Raising party funds hinges on PNP being united — Hanna

Raising party funds hinges on PNP being united — Hanna

Senior staff reporter

Friday, October 23, 2020

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THE Opposition People’s National Party (PNP) can claw its way out of the apparent financial hole in which it has found itself, aspiring president Lisa Hanna believes.

But, that will only happen if members of the embattled party can unite, she cautioned, following a series of leadership challenges brought on by constant infighting.

Hanna, the current PNP treasurer who is hoping to succeed party President Dr Peter Phillips on November 7, said while the party did not accumulate “serious debt” following the September 3 General Election, there is a lot of work to be done in terms of raising funds for the organisation to effectively function.

She was speaking at this week’s virtual Jamaica Observer Monday Exchange with editors and reporters.

“We are in a position to say that, ‘You know, we have some work to do.’ We will have to raise some money to continue the party activities, but that is not difficult to do. We’ve been doing it. So anybody that thinks that we’ve not been able to do it, that’s not accurate,” Hanna said, adding that the PNP Members of Parliament contribute a portion of their salaries to the party.

“But it will require, and this is not a secret, the PNP united, because [they] typically want to be able to give to a brand that is united — that they can trust. So that is some of the work that we have to do. It’s going to be hard work and it’s going to require a lot of time, but hard work has never frightened me,” she said.

“So I’ve already started to work on that. I’ve been the treasurer for two years and I don’t think that we’ve been embarrassed as a movement, and I just want to thank everybody who has been able to contribute,” she noted.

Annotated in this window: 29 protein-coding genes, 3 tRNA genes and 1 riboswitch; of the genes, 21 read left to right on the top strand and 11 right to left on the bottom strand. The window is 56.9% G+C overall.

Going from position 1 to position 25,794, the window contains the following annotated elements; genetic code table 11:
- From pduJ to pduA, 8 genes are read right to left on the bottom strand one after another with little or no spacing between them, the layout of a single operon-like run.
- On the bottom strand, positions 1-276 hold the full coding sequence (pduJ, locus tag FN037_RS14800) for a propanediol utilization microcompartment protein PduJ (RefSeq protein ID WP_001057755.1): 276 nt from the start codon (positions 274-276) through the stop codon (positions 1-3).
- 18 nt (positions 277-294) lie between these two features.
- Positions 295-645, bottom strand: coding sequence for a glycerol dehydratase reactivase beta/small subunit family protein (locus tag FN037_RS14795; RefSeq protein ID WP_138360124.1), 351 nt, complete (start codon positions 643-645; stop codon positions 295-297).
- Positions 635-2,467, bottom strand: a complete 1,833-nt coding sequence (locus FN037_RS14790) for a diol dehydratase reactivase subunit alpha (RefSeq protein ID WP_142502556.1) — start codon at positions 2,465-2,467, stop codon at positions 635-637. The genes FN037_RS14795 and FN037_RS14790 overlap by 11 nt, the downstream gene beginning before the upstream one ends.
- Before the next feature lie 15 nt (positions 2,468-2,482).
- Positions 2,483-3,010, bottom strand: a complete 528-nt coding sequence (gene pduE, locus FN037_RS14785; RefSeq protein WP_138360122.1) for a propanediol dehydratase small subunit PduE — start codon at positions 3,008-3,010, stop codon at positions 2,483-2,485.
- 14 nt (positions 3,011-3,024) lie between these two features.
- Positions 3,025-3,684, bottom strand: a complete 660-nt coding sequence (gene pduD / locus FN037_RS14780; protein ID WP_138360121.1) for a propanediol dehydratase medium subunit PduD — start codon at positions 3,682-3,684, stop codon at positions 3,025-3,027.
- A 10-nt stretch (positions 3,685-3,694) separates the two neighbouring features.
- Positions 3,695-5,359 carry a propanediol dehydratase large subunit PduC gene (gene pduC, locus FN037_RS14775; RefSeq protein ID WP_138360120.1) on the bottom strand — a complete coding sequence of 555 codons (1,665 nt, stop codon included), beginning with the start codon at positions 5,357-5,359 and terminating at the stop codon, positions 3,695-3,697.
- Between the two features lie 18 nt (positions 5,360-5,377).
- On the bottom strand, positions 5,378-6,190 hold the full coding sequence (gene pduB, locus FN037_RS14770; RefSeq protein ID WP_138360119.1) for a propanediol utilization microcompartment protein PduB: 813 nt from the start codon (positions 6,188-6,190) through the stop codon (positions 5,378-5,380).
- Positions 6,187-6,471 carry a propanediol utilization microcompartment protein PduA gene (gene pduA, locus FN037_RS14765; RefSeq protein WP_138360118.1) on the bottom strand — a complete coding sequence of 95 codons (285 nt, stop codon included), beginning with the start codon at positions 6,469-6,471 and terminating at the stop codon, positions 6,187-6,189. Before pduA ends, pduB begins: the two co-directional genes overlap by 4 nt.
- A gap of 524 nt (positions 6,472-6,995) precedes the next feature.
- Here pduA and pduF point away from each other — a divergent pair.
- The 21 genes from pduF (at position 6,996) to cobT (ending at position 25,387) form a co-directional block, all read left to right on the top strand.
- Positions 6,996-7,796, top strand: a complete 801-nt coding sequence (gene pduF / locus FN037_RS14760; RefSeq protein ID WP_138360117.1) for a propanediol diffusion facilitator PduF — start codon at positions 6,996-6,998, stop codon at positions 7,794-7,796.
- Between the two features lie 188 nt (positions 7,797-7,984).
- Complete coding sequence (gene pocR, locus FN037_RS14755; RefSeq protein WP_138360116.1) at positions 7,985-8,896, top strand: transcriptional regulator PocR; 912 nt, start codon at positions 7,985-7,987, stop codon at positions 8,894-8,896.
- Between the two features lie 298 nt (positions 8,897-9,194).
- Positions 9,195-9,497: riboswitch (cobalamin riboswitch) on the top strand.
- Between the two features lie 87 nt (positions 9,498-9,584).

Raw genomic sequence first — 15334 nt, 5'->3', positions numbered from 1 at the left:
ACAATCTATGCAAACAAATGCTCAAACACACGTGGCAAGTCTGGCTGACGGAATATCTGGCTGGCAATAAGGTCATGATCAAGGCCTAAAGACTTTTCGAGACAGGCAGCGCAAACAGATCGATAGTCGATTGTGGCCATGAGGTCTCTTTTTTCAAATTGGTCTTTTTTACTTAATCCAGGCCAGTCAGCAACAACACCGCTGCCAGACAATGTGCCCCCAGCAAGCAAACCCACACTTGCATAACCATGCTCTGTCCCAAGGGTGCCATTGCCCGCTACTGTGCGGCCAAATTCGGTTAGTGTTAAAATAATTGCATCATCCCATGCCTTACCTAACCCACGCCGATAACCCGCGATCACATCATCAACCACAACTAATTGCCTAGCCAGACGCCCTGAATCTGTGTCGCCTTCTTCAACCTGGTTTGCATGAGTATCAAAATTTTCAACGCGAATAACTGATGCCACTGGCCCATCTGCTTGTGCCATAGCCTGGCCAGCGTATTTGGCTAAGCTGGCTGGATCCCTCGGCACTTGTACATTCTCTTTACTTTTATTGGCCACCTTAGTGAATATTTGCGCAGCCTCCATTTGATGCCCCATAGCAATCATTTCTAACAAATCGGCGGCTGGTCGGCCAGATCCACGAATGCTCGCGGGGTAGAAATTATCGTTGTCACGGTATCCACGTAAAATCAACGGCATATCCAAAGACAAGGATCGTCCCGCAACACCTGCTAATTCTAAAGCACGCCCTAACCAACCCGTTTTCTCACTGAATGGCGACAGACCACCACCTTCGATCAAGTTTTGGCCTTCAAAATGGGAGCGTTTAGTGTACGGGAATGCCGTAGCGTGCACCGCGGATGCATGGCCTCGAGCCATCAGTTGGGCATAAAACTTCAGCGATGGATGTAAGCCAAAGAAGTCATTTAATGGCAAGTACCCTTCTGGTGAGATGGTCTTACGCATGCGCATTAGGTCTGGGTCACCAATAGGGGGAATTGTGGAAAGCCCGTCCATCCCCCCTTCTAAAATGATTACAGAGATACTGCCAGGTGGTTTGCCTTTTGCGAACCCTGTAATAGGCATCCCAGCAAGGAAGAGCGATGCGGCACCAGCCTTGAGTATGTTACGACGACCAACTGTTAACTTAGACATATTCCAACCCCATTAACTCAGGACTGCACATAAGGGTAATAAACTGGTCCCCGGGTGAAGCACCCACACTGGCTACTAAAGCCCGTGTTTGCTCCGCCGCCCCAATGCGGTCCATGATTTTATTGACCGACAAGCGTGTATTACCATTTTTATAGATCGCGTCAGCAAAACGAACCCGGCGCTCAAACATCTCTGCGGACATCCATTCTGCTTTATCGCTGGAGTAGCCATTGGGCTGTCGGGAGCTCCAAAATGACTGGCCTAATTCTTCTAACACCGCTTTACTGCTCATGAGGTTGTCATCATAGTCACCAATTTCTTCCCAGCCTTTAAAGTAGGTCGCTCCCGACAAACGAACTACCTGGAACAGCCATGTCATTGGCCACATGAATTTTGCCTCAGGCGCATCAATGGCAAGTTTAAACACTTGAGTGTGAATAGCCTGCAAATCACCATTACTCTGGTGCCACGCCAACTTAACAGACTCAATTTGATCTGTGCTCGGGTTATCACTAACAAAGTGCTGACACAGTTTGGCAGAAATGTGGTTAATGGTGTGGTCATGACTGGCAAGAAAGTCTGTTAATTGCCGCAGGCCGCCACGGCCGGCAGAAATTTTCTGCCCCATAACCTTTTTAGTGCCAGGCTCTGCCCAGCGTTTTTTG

Despite Hanna’s latter pronouncement, members of the Opposition party have openly voiced concerns about the lack of funding in recent years.

The PNP found itself in a major financial slump after it was reported in 2016 that campaign donations were mismanaged by some candidates, resulting in the party’s defeat at the polls.

The allegations were made by then PNP Treasurer Norman Horne in his report to the party’s National Executive Council meeting held on July 23 and 24 of that year, but which surfaced weeks later.

In his report, Horne painted a picture of a party in campaign disarray, which spilt over to its ability to raise funds for the election that it eventually lost by one seat to the JLP.

In a September 10, 2020 letter sent to PNP staff days after the national poll, which saw the party suffering one of its heaviest defeats — losing 14-49 to the Jamaica Labour Party — outgoing General Secretary Julian Robinson announced imminent job cuts.

He said that the general election loss, which saw 15 Members of Parliament losing their seats, would cause the income of the secretariat to fall significantly.

“We have to realign our expenses to meet the reduced income, and as such, we have no option but to make some staff positions redundant. I wish to thank you sincerely for the work and commitment to the party during your employment,” the letter read.

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